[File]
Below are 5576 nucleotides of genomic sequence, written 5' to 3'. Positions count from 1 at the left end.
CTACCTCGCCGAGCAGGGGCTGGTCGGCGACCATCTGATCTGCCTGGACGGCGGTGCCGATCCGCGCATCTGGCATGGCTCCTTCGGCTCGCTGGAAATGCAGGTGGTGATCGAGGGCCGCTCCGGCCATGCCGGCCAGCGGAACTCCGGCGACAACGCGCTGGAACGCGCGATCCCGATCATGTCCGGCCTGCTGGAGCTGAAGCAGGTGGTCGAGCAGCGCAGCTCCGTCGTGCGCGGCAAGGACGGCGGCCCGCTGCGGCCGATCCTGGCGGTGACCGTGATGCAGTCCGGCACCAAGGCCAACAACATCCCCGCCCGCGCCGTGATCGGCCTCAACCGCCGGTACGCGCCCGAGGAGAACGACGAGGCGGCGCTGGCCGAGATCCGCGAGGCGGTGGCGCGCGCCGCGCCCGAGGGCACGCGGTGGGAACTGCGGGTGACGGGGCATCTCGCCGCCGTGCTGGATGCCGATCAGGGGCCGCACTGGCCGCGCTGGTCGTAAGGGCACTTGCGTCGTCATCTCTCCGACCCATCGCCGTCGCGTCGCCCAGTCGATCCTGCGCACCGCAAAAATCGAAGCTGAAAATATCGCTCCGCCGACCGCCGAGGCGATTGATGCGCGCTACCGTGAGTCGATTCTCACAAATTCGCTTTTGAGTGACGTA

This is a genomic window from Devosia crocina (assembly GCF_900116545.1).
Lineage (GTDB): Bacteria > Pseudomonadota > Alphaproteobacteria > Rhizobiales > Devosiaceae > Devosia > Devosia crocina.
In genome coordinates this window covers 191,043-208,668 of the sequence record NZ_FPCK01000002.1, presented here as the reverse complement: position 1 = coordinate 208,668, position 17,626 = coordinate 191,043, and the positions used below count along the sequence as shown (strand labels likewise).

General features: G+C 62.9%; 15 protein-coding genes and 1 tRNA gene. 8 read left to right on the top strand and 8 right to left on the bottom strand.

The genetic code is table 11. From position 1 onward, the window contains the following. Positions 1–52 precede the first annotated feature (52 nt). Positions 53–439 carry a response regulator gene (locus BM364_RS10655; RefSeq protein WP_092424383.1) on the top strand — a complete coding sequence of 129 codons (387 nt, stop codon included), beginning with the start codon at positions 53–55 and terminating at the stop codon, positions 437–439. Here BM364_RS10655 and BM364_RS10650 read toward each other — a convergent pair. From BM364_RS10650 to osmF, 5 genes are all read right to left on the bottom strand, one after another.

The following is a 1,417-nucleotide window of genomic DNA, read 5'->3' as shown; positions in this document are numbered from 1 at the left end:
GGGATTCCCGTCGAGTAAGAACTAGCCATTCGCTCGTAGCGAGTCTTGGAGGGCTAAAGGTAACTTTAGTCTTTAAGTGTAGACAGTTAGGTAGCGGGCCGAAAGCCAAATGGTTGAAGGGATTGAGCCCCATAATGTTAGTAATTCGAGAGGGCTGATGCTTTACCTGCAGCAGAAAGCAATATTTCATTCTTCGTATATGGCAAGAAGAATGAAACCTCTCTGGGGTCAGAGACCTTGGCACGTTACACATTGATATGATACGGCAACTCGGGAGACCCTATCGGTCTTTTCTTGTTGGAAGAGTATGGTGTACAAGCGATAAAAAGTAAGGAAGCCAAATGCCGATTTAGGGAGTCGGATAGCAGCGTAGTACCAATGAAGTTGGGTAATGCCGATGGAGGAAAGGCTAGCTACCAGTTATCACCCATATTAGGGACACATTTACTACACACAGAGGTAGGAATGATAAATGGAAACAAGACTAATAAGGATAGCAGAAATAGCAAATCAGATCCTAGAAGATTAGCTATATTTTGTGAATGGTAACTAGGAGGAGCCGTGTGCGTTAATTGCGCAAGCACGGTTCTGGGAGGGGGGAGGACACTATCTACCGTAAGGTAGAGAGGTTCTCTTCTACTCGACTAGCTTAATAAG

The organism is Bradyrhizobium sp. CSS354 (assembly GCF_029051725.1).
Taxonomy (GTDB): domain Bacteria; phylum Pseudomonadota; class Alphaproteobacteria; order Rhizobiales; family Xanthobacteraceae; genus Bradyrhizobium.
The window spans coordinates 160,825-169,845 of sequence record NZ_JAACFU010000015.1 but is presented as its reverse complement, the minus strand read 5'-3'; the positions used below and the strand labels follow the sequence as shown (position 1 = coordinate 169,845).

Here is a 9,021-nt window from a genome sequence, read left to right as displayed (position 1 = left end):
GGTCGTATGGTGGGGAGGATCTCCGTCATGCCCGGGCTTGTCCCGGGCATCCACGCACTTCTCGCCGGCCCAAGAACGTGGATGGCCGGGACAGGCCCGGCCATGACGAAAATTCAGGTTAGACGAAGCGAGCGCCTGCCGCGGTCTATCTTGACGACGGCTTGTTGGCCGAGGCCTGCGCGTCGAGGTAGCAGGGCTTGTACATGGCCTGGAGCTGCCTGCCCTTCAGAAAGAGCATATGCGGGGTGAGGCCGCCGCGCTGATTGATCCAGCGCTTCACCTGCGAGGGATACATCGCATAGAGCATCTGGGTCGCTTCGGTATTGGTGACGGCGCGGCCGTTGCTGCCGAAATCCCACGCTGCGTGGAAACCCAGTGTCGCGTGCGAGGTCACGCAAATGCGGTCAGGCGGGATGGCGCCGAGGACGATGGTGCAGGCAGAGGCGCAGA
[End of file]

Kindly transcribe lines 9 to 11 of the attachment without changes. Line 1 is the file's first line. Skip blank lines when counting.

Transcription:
GGGATTCCCGTCGAGTAAGAACTAGCCATTCGCTCGTAGCGAGTCTTGGAGGGCTAAAGGTAACTTTAGTCTTTAAGTGTAGACAGTTAGGTAGCGGGCCGAAAGCCAAATGGTTGAAGGGATTGAGCCCCATAATGTTAGTAATTCGAGAGGGCTGATGCTTTACCTGCAGCAGAAAGCAATATTTCATTCTTCGTATATGGCAAGAAGAATGAAACCTCTCTGGGGTCAGAGACCTTGGCACGTTACACATTGATATGATACGGCAACTCGGGAGACCCTATCGGTCTTTTCTTGTTGGAAGAGTATGGTGTACAAGCGATAAAAAGTAAGGAAGCCAAATGCCGATTTAGGGAGTCGGATAGCAGCGTAGTACCAATGAAGTTGGGTAATGCCGATGGAGGAAAGGCTAGCTACCAGTTATCACCCATATTAGGGACACATTTACTACACACAGAGGTAGGAATGATAAATGGAAACAAGACTAATAAGGATAGCAGAAATAGCAAATCAGATCCTAGAAGATTAGCTATATTTTGTGAATGGTAACTAGGAGGAGCCGTGTGCGTTAATTGCGCAAGCACGGTTCTGGGAGGGGGGAGGACACTATCTACCGTAAGGTAGAGAGGTTCTCTTCTACTCGACTAGCTTAATAAG

The organism is Bradyrhizobium sp. CSS354 (assembly GCF_029051725.1).
Taxonomy (GTDB): domain Bacteria; phylum Pseudomonadota; class Alphaproteobacteria; order Rhizobiales; family Xanthobacteraceae; genus Bradyrhizobium.